CC and SFS then partnered with the city’s environmental services, which supplies materials that assist in the delivery and collection of recycling and composting and are vital for Green Teams to do their jobs.

    “We can haul and they can compost, so we’re both playing our strengths,” LaSala said.

    While the process of coaching people on how to throw away their trash might seem tedious to some just looking to drop their trash and head back to the festival’s alluring activities, the Green Team ends up diverting a nominal amount of food waste, which, when looked at from a different perspective, becomes a large problem.

    “The city of Tucson did a waste audit suggesting that 80 percent of everything in our local landfills can be either composted or recycled,” said Chester Phillips, ASUA sustainability coordinator and Compost Cats project director.

    “Nationally, it’s estimated that 40 percent of the food grown and imported never makes it to anyone’s plate before it ends up in a landfill,” Phillips said.

    Phillips’ sources at the Rio Rico Landfill, north of Nogales, Ariz., recently informed him that they receive up to 700 pounds of food every month that is still edible.

    This problem becomes even more haunting when Arizona’s rank in national childhood food insecurity comes into play.

    “The state of Arizona is the third worst in the nation for childhood food insecurity,” Phillips said. “We have about 30 percent of our kids that, at some point in the last year, didn’t know where their food was going to come from.”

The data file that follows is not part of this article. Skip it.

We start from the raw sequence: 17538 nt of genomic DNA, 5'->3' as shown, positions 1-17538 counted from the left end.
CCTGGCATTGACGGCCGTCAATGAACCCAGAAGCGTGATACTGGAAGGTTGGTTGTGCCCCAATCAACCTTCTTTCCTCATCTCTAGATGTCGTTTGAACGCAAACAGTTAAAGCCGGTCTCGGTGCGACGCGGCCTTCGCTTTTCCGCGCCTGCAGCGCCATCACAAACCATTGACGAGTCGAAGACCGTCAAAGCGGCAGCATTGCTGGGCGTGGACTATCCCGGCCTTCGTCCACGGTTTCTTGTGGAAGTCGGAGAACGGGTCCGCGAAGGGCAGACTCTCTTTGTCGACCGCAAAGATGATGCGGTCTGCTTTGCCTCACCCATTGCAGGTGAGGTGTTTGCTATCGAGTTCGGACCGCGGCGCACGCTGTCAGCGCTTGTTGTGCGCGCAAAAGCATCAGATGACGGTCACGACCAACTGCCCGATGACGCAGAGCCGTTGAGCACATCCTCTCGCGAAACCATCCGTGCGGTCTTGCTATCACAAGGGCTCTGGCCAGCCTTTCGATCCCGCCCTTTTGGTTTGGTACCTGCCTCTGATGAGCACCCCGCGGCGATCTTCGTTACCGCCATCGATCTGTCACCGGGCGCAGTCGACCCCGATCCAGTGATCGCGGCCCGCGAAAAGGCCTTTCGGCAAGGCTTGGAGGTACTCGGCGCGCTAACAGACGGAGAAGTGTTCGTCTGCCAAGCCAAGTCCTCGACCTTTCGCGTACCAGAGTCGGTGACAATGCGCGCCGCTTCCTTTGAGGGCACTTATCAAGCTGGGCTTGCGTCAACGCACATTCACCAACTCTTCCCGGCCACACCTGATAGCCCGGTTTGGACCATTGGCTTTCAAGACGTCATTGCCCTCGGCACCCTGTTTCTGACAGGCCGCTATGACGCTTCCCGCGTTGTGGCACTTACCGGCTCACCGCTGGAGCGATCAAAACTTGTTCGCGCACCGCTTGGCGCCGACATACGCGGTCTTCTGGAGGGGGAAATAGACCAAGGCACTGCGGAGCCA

While those numbers may seem daunting, CC and SFS look at the situation as a project that needs attention.

    Last year, according to Phillips, CC and SFS helped divert 880 pounds of food waste and 3,450 pounds of recycable material from being dumped in Tucson landfills just by implementing their Green Team strategy at the TMY festival.

    “We see it as an enormous educational opportunity,” Phillips said.

    Solely by providing information to the general public on how to properly dispose of waste at the most effective locations, CC and SFS were able to make TMY one of Southern Arizona’s most environmentally friendly festivals.

    This year, Phillips is expecting between 1,200 and 1,400 pounds of food waste from his newly polished program, which has been upgraded from last year’s program model that covered only some of the stations present at the festival. According to Phillips, the new program will not only employ Green Team staff members at every green station, but will also eliminate all other free standing trash receptacles, which will increase the overall efficiency of the collaborative effort to reduce waste.

    “It makes sense in many ways that we would be involved in recycling food waste and making sure that it gets back to the same land that TMY honors in the first place,” Alvarez said. “Without CC/SFS — the bodies, the know-how, the expertise, the total ability to coordinate — none of that would be possible.”

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    Follow Ian Martella on Twitter.